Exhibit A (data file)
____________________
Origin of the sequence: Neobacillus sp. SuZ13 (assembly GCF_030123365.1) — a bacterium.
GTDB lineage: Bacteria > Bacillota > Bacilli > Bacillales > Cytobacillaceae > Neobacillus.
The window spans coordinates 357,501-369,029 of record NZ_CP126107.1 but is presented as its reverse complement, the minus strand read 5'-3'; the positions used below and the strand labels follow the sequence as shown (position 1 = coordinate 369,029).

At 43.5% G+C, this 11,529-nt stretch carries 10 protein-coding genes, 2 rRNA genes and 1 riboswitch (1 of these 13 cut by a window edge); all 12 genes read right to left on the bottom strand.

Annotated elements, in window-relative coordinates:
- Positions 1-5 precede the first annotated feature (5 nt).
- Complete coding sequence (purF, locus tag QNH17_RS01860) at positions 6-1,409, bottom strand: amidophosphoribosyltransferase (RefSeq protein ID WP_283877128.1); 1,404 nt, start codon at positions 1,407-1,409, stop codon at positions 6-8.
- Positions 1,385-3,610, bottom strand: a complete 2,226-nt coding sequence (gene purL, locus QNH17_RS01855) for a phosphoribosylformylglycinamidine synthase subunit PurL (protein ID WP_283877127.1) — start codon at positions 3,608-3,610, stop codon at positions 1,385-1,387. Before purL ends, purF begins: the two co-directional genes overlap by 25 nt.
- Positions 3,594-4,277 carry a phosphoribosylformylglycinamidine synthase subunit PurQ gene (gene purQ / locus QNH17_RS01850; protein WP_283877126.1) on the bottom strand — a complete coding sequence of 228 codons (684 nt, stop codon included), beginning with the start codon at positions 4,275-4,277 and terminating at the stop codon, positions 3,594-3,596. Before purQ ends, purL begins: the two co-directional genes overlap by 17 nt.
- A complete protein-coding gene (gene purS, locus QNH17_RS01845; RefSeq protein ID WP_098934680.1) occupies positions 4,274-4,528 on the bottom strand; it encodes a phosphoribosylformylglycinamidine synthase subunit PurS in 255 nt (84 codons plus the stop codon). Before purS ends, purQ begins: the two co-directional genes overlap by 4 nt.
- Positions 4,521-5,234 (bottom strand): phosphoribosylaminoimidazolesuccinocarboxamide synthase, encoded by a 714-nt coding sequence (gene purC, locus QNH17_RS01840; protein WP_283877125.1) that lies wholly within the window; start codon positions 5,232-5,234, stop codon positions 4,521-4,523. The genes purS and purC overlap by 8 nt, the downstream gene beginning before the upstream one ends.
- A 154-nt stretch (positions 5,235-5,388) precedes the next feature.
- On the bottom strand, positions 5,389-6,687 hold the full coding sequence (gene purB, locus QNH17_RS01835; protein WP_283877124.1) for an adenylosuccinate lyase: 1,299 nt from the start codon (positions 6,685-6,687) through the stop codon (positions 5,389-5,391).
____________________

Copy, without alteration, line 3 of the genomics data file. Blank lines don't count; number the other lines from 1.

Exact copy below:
The window spans coordinates 357,501-369,029 of record NZ_CP126107.1 but is presented as its reverse complement, the minus strand read 5'-3'; the positions used below and the strand labels follow the sequence as shown (position 1 = coordinate 369,029).